Control, Alt, Google

Mountain View, CA/USA – May 21, 2018: Exterior view of a Googleplex building, the corporate headquarters complex of Google and its parent company Alphabet Inc.

There’s a popular keyboard shortcut <Control><Alt><Delete> that, generally speaking, interrupts or facilitates interrupting a function. For example, if a program on your computer hangs or crashes, you press this popular combination to force the program to close.

Today I’m coining a new term, <Control><Alt><Google>. In a nutshell, you can now tell Google to delete the data (or history) it has on / about you. In this post I want to cover three items: 1) What data is stored, 2) Why you should care about deleting it and 3) How to tell Google to delete your data.

What data does Google store (courtesy of my friends at Lifehacker)?

  • Web and app history. This includes voice and audio data from Google assistant and other apps; data collected from apps synced to your Google account; all Chrome browsing history.
  • YouTube search and watch histories
  • Google Maps history and GPS location data

Why should I care about deleting this information?

A more tangible reason is that deleting your data is helpful for up-to-date content (and ad) curation. People change, our tastes evolve, and periodically deleting your outdated content history is like giving your YouTube, Google Play, or even Google Podcast recommendations a refresh based on your current interests.

Deleting it means Google doesn’t always have enough information about you to make recommendations on what it thinks you’ll like, or where you might want to go. CNBC

How do I request Google to delete my data?

  1. Go to your Google activity dashboard.
  2. Click “Activity controls” from the left-hand sidebar.
  3. Scroll down to the data type you wish to manage, then select “Manage Activity.”
  4. On this next page, click on “Choose how long to keep” under the calendar icon.
  5. Select the auto-deletion time you wish (three or 18 months), or you can choose to delete your data manually.
  6. Click “Next” to save your changes.

Repeat the steps above for each of the types of data you want to be auto-deleted, the three noted above (Web and app history, YouTube search and watch histories and Google Maps history and GPS location data). For your Location History in particular, you’ll need to click on “Today” in the upper-left corner first, and then click on the gear icon in the lower-right corner of your screen.

Then, select “Automatically delete Location History,” and pick a time.

Smart Jackets

Hey peeps, it’s been a while 🙂 Honestly, I really haven’t had anything important to say. So, instead of putting out a post just for the sake of it, I choose not to blog at all until, something interesting and/or exciting comes along.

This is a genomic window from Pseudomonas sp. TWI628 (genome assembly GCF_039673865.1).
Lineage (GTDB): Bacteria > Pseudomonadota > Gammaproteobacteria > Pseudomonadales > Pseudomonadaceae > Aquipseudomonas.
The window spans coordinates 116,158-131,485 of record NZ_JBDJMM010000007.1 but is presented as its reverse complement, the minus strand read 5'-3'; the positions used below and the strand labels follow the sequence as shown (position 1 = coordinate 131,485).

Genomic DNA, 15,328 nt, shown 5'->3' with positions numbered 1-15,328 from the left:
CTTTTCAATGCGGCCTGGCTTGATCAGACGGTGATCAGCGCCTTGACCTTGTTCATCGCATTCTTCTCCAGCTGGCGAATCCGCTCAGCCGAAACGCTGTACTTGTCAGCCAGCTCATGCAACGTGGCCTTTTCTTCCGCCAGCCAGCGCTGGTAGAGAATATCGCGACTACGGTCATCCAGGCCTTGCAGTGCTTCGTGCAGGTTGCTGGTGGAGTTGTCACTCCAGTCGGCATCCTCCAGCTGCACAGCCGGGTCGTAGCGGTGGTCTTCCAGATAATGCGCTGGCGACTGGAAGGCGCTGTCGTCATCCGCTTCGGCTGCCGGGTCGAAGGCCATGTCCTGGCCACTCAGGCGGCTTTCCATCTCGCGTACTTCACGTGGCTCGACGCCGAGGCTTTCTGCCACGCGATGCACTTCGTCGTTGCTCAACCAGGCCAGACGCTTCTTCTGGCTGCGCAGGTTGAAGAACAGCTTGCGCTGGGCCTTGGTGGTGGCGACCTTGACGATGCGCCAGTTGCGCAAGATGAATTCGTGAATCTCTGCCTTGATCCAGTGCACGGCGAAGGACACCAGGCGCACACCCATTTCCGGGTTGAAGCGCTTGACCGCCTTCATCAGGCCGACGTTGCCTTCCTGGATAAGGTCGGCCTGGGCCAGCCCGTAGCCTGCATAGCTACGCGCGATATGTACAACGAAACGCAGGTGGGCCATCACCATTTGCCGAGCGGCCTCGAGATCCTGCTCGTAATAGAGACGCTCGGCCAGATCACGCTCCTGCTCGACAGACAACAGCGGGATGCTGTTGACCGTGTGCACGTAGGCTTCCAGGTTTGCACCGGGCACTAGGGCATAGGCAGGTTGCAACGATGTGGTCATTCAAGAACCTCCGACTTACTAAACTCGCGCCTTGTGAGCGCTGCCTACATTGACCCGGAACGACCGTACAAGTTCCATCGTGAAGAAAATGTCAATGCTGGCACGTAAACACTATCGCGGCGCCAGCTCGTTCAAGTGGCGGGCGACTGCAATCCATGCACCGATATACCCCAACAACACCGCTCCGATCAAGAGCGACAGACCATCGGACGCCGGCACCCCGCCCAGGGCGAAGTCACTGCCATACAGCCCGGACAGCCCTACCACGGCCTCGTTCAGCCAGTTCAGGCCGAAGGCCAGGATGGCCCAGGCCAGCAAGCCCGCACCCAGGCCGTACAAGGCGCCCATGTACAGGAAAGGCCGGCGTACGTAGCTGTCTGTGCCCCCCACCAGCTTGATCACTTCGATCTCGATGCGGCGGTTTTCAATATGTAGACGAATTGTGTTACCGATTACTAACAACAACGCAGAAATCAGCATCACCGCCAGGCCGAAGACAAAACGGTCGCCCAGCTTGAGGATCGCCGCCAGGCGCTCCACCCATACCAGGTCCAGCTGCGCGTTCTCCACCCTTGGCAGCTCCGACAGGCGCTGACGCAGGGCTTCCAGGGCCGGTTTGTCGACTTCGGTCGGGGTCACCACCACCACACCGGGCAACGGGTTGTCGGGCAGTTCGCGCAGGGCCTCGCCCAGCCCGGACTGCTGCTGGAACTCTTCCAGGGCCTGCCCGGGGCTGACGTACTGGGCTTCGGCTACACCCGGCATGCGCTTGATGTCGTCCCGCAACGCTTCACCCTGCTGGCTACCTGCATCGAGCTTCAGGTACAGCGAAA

I’ve already told you that I ❤️ collaborations and that I hope to see many more! Smart Jackets is a collaboration between Levi (yes, the jeans company) and Google and it’s exactly what it sounds like – a wireless enabled jean jacket – that will cost you $350. Mashable notes, “…for now the jacket is mainly used to control core features of your smartphone, like starting or stopping music, answering the phone or reading text messages, as well as Google services like Maps and Calendar.” iPhone users are out of luck – at least until Apple announces a similar partnership with another popular jeans brand and we all are again, forced to pick sides… sigh.

You all know I love technology; but, I do just have to say one thing here, especially in the age of leaks, breaches and hacks. The more connected we are, the more vulnerable we are and our (perceived) “safeness” lies solely in these company’s ability to protect their infrastructure (severs, databases, etc.) from outside intrusions. I’m not saying you shouldn’t buy this jacket or that you should be paranoid about everything that’s connected or that we should all go back using to flip phones. What I am saying is everyone needs to be aware. Fortunately or unfortunately (depending on your perspective), this is the economy we live in and the way of the world/future (see also Drones).

You can watch Levi’s smart jacket in action below.

Map Game

europeHow well do you know the rest of the world? If I showed you a map of Europe, could you point in the general direction of where Greece is? What about Switzerland? I will admit that I would have trouble doing so. Lots of trouble! So I started searching online for a game to play. One that would allow me to learn more about the rest of the world and I found something! The site is called: Map Puzzles – US and World. The first time around, it took me 4 minutes, 13 seconds (Easy level) to place all the countries in Europe! I won’t mention the time it took me to place the US sates without the lines (that’s the Hard level)…

Anyhoo, it’s a fun thing to do! And a great way to learn more about the world. If you’re a teacher, a parent (or an adult) that wants to know more, this site makes it quite easy to give your little ones (or yourself) a 5-minute introduction to the rest of the world. The site has maps for Europe, Asia, South and Central America, Africa and more! If you really want to get fancy, you can also find out how many people live in those areas with the interactive map below from PRB (Population Reference Bureau). Happy Mapping!

PRB World Population